Next, I asked a few questions about where the writers fall politically, and how they believe politics intersects with the Church:

What is your political affiliation?


Please provide your opinions on the following statements about the intersection of the Church and politics: Church doctrine corresponds more closely to conservative politics, It is possible to be politically liberal and an active Mormon, I feel conflict between my political views and the doctrine of the Church, and I feel conflict between my political views and the culture of the Church.


These results show that the Board does skew liberal politically; about 2/3 of the Board writers identified as left of center. Part of me wonders if I should have provided an option to simply select "centrist," but I feel like if too many people selected that, there wouldn't be as much clarity.

The second graph shows that, in general, writers don't feel like there's much conflict between being a liberal Mormon and believing in the doctrines of the Church. It also shows that writers do feel that there is some conflict between Mormon culture and liberal political beliefs. The second graph also indicates that we have a writer who is pretty committed to a politically conservative approach to the Gospel.

Finally, I asked a few questions to gauge whether writers feel that liberal or conservative opinions are favored or discriminated against on the Board:

Please rate your opinion on the following statements about 100 Hour Board culture: there is little diversity of political opinion on the Board, there is little diversity of doctrinal opinion on the Board, the Board is more liberal than the average BYU population, liberal opinions are discouraged on the Board, and conservative opinions are discouraged on the Board.

board culture.png

Please rate how comfortable you feel expressing your opinions on the Board, with 0 being "extremely uncomfortable" and 10 being "extremely comfortable".


These results show that although the Board writers are aware of the fact that the Board writers are more liberal as a whole than the BYU population, they have pretty ambivalent feelings about whether this results in homogeneous opinions on political or doctrinal topics.

I found it interesting to compare the results of these two questions in regard to how welcome conservative and liberal opinions are on the Board. The first question would seem to indicate that writers feel that conservative opinions are slightly less welcome than liberal opinions. (Interestingly, one of the "somewhat agree" responses to that statement was by a writer who identified as "left" in the political affiliations question.) However, the second question indicates that Board writers felt ever so slightly more comfortable expressing conservative opinions, although the results are so evenly tied as to suggest that on average, writers feel equally comfortable.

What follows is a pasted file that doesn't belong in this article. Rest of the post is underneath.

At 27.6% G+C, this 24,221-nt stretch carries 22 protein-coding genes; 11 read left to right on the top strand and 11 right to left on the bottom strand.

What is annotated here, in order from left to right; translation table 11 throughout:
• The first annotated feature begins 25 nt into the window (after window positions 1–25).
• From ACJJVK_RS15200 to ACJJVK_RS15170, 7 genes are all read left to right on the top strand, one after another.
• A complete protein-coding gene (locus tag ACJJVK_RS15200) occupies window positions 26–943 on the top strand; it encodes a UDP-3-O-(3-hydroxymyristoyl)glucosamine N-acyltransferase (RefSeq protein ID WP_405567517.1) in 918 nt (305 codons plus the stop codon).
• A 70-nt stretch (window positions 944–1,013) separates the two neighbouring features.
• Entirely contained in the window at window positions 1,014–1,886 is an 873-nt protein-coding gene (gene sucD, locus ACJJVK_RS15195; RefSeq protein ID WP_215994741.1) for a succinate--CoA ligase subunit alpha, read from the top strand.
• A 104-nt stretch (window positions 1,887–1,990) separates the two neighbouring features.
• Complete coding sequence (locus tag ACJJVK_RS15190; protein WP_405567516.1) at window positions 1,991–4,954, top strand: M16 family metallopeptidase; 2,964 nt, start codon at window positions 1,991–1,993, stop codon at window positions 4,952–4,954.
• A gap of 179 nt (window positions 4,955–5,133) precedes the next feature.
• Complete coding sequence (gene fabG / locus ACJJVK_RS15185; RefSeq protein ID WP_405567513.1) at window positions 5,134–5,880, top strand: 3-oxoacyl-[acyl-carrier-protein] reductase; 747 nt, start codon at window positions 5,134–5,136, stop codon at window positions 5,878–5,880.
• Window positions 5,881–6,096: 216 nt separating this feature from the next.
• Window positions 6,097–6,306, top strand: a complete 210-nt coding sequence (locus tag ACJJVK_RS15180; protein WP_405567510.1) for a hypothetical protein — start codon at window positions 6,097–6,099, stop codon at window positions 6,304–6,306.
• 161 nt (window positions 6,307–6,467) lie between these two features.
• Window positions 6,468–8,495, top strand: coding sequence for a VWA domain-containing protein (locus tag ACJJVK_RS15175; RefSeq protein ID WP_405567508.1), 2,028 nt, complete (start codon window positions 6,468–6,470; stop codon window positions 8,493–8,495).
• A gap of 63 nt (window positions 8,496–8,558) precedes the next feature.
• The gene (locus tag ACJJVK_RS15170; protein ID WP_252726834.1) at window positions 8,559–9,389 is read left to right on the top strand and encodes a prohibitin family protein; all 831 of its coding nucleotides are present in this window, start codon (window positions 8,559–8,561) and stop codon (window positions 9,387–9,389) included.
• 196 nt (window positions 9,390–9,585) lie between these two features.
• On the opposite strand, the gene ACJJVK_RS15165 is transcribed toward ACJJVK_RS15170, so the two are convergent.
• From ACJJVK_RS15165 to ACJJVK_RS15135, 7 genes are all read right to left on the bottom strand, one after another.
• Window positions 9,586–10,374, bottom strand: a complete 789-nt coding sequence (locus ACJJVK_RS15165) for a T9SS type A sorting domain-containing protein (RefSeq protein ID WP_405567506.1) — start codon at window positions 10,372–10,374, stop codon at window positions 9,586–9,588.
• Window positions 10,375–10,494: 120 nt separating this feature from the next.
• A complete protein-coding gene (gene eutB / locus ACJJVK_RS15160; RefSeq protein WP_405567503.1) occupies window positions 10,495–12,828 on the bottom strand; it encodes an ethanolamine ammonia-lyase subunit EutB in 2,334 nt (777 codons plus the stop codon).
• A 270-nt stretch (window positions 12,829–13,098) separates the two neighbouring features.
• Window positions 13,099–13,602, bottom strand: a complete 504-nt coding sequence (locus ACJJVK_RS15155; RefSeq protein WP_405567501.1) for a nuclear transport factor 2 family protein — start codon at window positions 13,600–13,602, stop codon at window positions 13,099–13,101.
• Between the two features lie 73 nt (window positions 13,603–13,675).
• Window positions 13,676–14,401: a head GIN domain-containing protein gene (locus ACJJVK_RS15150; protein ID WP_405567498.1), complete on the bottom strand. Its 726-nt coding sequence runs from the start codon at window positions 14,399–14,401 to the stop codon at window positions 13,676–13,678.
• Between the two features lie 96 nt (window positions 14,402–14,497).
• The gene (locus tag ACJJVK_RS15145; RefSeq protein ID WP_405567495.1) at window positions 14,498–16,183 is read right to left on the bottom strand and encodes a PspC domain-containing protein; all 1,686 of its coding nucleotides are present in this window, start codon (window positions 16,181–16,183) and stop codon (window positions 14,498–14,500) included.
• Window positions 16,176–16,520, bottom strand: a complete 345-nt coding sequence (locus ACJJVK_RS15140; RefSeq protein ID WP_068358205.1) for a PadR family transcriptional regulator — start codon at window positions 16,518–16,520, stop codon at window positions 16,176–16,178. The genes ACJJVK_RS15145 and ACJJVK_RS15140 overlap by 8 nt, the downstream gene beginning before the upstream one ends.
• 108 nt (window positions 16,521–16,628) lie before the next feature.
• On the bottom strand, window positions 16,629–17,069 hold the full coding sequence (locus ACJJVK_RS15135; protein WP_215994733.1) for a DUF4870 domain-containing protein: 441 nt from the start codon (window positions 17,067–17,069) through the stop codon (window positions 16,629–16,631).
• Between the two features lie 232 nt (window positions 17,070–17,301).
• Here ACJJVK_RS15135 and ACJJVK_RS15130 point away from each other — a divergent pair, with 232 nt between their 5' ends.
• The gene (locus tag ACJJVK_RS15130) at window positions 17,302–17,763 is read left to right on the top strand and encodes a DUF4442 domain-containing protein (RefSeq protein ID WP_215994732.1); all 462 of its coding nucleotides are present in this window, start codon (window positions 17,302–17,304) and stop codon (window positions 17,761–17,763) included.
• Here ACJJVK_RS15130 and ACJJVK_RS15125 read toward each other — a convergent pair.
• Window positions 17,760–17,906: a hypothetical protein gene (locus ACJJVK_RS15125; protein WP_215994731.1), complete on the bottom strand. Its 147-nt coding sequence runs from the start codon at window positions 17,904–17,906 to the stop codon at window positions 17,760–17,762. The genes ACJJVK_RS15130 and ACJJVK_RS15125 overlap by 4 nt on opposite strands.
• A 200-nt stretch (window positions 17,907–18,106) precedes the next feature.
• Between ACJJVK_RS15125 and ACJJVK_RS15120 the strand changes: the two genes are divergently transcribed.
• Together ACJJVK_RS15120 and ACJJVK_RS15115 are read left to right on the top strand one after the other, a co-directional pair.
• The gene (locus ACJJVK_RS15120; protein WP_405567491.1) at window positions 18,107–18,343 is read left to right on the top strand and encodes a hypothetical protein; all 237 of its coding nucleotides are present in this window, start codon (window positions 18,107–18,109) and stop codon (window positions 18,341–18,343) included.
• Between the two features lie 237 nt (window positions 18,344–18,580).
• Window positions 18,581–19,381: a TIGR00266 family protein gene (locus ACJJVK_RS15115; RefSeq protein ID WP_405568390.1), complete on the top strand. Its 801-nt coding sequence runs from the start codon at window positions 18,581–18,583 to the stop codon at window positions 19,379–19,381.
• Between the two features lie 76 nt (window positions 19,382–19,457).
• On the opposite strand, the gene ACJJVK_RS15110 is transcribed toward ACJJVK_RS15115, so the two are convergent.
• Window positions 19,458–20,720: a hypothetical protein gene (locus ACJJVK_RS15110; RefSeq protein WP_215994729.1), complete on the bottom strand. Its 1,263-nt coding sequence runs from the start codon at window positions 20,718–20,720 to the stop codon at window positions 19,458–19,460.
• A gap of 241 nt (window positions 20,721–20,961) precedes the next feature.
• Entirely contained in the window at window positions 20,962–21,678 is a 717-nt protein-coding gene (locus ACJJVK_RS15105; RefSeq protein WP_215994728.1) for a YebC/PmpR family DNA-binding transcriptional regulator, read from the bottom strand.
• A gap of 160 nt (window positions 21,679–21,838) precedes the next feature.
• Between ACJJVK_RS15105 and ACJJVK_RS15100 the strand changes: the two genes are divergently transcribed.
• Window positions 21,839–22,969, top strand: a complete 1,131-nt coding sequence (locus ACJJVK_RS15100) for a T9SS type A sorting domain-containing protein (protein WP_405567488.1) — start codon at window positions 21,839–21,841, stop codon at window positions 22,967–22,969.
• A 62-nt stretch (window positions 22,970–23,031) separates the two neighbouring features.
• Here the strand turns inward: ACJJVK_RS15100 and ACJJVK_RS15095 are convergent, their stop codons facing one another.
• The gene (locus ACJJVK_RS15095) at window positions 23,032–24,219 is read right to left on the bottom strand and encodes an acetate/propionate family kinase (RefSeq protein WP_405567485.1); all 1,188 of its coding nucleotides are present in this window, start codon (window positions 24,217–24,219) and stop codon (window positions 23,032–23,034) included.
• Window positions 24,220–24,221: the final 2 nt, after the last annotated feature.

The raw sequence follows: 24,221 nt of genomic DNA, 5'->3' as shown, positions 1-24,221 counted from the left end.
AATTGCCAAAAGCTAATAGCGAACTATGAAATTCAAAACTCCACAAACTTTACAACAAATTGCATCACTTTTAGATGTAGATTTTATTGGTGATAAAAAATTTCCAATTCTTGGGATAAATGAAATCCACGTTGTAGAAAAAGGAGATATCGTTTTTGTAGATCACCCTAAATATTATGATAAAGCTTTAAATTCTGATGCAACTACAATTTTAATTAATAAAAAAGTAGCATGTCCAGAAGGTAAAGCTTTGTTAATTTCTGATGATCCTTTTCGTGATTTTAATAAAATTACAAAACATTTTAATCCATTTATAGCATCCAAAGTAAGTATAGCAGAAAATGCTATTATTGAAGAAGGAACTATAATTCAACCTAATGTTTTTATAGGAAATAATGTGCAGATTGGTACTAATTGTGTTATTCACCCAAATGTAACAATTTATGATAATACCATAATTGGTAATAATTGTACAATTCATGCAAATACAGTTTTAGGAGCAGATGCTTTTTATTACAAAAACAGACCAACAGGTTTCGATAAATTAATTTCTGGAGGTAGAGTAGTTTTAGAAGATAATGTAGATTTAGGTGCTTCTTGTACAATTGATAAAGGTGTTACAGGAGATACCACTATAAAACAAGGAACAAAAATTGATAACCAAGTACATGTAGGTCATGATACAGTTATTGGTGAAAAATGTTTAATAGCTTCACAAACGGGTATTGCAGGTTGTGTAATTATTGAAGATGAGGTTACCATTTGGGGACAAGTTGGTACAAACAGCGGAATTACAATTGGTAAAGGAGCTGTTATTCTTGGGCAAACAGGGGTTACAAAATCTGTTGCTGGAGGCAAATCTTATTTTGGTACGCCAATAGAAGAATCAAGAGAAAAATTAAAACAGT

I actually think these results make sense. Since the Board is currently two-thirds politically liberal, there is definitely going to be a peer pressure effect in terms of conservative vs. liberal opinions. I think the writers are pretty good at respecting each other, and it's kept to a minimum, but being the minority voice in a group is always going to feel a bit intimidating. On the other hand, since the Board is unofficially hosted by BYU, there's a sense that conservative opinions aren't going to upset the administration or reflect badly upon BYU, because BYU is overwhelmingly conservative. However, liberal opinions always run the risk of seeming too "out there" for a website that ends in .byu.edu.


The current Board writers are overwhelmingly active, testimony-holding, good members of the Church. The Board also is more liberal than the BYU population. This results in some inevitable skewing towards the left, but overall, the Board is happy to allow writers to express both conservative and liberal opinions, and the writers feel reasonably comfortable expressing themselves regardless of political affiliation. Writers acknowledge that liberal opinions are often at odds with church culture, but do not feel that they are incompatible with Church doctrine.